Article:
‘FTOs are often forgotten or handled badly’

There has been significant M&A activity in Portugal and, in this environment, it is vital that proper FTO analyses are carried out, says João Jorge of RCF - Protecting Innovation
João Jorge

There has been significant M&A activity in Portugal and, in this environment, it is vital that proper FTO analyses are carried out, says João Jorge of RCF - Protecting Innovation

Interview with JOÃO JORGE, Member of the Board (COO), RCF - PROTECTING INNOVATION


What are currently the biggest opportunities for law firms in the area of intellectual property (IP)?

Awareness of the value of intellectual property in Portugal – in terms of it being one of the most important assets for companies – is growing significantly. In terms of trademarks, Portugal has one of the biggest filing rates in the EEA, with more than 21,000 new filings per year in the last three years. With regards to patents the numbers are very small but there is an increase in national filings (not reaching 1,000 new applications but increasing 14 per cent from the previous year). The same is happening with regard to filings of IP rights abroad both at EUIPO (1,916 filings) and EP (272 applications), which reveals a growth trend. With these numbers in mind, business internationalization is an area where IP advice plays a decisive role. This is achieved by supporting SMEs (99.9 per cent of all Portuguese companies are SMEs) in defining, prosecuting and advising on the management of IP rights. Another important area often forgotten or in many cases badly handled is FTO [freedom to operate] work, which is sometimes related to due diligence. Due to the small size of Portuguese companies – though they are filled with innovative entrepreneurs – there is a very dynamic M&A environment. Among all the types of support that is needed, validity of rights analysis and proper FTOs are fundamental for these operations and should be carefully prepared.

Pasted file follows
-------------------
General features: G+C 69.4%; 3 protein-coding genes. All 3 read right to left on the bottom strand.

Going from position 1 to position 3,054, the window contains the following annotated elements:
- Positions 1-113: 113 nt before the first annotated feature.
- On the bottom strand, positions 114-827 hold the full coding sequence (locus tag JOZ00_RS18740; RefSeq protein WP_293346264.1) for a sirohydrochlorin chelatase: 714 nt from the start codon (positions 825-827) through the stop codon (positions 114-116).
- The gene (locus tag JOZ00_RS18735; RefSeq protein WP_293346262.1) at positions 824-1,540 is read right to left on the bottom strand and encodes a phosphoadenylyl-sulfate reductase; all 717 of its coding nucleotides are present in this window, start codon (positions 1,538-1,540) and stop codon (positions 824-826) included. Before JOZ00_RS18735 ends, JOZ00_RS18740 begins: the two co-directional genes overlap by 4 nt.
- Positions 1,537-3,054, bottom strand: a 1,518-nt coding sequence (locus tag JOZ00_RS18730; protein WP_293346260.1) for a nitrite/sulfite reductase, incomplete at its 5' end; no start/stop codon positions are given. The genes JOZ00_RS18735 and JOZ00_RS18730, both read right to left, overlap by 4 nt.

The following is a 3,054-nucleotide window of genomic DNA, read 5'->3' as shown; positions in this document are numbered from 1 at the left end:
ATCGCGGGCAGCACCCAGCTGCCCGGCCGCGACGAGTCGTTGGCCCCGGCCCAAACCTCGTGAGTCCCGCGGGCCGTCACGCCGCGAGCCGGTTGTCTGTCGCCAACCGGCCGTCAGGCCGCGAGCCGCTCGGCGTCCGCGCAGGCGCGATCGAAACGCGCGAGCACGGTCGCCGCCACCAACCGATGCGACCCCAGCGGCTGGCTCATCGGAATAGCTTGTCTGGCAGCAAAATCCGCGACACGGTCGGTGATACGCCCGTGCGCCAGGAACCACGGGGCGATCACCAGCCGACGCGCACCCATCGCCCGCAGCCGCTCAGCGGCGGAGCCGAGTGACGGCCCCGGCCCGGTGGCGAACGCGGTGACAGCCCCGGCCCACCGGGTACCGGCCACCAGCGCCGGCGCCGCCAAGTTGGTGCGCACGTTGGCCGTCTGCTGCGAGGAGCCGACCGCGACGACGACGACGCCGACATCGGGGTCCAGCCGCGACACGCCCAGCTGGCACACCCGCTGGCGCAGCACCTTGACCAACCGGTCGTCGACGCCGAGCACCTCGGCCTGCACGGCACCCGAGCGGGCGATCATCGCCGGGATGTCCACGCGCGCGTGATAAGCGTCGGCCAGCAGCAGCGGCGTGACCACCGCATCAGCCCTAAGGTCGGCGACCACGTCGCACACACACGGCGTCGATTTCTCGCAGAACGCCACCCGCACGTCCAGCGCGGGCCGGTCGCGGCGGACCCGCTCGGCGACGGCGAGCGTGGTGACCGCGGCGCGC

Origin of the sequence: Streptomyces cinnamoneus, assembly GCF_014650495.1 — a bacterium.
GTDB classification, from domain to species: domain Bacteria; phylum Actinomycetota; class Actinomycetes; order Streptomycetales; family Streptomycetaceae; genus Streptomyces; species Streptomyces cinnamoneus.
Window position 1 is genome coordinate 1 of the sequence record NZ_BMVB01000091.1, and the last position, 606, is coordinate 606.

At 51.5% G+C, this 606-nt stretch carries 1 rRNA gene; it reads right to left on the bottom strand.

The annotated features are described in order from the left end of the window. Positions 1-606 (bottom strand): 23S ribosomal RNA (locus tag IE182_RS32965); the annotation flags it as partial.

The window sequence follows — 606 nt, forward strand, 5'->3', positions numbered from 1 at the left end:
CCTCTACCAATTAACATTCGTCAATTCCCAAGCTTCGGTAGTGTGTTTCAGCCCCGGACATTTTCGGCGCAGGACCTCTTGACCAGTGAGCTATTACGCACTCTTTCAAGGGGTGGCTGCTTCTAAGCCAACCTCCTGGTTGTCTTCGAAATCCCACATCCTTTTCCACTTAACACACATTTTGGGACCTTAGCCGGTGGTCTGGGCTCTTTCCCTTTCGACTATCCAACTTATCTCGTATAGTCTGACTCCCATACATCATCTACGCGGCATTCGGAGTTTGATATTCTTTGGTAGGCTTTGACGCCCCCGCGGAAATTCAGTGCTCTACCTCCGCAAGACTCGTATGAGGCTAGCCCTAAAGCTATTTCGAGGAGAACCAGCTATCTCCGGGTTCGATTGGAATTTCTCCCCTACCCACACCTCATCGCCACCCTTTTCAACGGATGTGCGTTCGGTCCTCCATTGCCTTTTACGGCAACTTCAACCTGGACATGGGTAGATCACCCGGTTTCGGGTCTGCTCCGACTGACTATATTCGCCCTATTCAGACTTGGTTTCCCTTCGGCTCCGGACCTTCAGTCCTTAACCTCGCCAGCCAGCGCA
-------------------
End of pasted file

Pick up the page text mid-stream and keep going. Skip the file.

What are currently the biggest IP challenges clients face?

There are no IP challenges that I would say are the “biggest” for Portuguese IP filers and owners. IP laws are in general harmonized within the EU and Portugal has transposed the trademark directive early. The need to keep an updated file with possible proofs of use, a practice that is well known abroad, may be the actual biggest challenge for organizations. Another current challenge is awareness of the existence of EUTMs [European Union trademarks] valid in Portugal and of the need to make the proper searches – including in the EUTM databases – before any commercial decision is made on the use of a new trademark.

Another challenge that may be present in the near future is the effect of unitary patents in the European Union if the system comes into force. It will lead to a dramatic increase in the potential for infringement as suddenly instead of having around 5,000 new EPs validated in Portugal, the new system will render a number near to the number of all granted patents, about 95,000. In 10 years (median life of a EP) it will mean the difference between 50,000 to 950,000 valid EPs in Portugal. The risk of infringement litigations will be much higher and proper advice will be needed at all steps of R&D and M&As.

What impact has the coronavirus pandemic had on IP?

In the years preceding the pandemic a rationalization of IP portfolios was already being undertaken by IP owners. The effect of Covid-19 on IP was minor and mainly apparent during April and the beginning of May. It seems that the effect is now over and it is business as usual . Of course, the changes in the ‘modus operandi’ of society was a big challenge, specifically ensuring that everything in IP kept rolling and that distancing or virtual offices were not a factor. INPI [the Portuguese Institute of Industrial Property] was a source of assurance as it kept the office running via electronic means. From our perspective we are providing private and secured internet access to our clients whereby every document related to their rights – whether it is a filing order, a filing receipt, or any correspondence exchanged, or official documents and invoices – is quickly available. They can also, from anywhere in the world with an internet connection, have access to their IP rights status with information being updated twice a day. This also contributed to the sense of normality.

What will be the biggest trends in IP in the coming year?

Portugal is a hub for technology companies. Tremendous technological developments are occurring in several areas like automotive and life sciences, as well as the integration of hardware and software in all areas of development, businesses and products. Artificial intelligence is being implemented and is impacting on everyday tasks. Everyone is keeping an eye on these developments. At our level, we will make every effort to be in close alignment with our customers by following the relevant technological developments, the general developments in their sectors of activity and by developing our internal processes to be able to act, help and respond promptly.





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